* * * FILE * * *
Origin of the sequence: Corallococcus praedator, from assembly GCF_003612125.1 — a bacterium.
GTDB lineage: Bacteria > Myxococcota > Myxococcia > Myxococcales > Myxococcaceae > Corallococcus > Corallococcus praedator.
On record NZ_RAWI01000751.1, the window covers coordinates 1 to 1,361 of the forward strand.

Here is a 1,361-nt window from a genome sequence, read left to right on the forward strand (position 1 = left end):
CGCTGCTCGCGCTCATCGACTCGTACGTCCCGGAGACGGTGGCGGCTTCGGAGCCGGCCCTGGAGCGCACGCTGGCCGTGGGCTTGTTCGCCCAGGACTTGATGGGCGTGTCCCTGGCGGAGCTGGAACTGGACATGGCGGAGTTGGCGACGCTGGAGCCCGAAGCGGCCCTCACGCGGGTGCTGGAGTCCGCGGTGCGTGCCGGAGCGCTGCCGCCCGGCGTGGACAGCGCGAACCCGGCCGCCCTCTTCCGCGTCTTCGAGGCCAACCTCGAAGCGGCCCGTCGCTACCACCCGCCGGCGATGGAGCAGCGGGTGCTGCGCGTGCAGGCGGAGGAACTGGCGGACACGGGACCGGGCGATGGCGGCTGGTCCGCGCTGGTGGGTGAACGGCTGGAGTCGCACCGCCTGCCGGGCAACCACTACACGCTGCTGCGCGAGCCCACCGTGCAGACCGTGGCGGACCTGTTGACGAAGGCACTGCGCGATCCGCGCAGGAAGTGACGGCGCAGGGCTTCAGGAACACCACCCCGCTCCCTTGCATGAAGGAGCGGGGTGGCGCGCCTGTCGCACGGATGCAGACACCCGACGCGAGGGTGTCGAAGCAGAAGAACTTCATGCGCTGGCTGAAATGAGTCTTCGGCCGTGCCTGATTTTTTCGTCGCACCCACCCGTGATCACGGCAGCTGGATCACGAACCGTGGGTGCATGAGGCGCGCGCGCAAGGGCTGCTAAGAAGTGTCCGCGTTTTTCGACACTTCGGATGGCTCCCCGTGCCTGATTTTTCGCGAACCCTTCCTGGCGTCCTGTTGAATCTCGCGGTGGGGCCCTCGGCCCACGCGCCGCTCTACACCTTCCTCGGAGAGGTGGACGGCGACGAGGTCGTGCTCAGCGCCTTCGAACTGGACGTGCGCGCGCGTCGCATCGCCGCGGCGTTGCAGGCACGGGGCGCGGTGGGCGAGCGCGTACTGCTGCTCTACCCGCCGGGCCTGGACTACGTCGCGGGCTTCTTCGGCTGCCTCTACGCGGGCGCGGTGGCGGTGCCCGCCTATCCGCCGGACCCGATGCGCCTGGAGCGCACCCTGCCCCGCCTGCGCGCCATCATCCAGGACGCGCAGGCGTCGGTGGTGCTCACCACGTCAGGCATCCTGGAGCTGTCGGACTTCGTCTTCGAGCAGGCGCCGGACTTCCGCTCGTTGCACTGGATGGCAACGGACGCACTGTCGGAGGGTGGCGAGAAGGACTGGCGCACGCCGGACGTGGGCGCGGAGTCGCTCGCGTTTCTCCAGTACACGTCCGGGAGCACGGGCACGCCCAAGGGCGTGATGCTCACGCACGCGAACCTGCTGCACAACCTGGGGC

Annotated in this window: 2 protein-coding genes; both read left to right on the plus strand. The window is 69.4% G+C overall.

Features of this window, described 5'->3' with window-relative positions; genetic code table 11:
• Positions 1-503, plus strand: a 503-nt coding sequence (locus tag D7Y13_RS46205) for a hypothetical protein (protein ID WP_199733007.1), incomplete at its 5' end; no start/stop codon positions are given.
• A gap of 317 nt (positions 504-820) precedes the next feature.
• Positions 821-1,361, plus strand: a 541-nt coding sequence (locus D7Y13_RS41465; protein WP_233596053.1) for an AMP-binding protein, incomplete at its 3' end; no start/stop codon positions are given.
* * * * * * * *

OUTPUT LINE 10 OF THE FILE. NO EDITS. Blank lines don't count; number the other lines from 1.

• Positions 821-1,361, plus strand: a 541-nt coding sequence (locus D7Y13_RS41465; protein WP_233596053.1) for an AMP-binding protein, incomplete at its 3' end; no start/stop codon positions are given.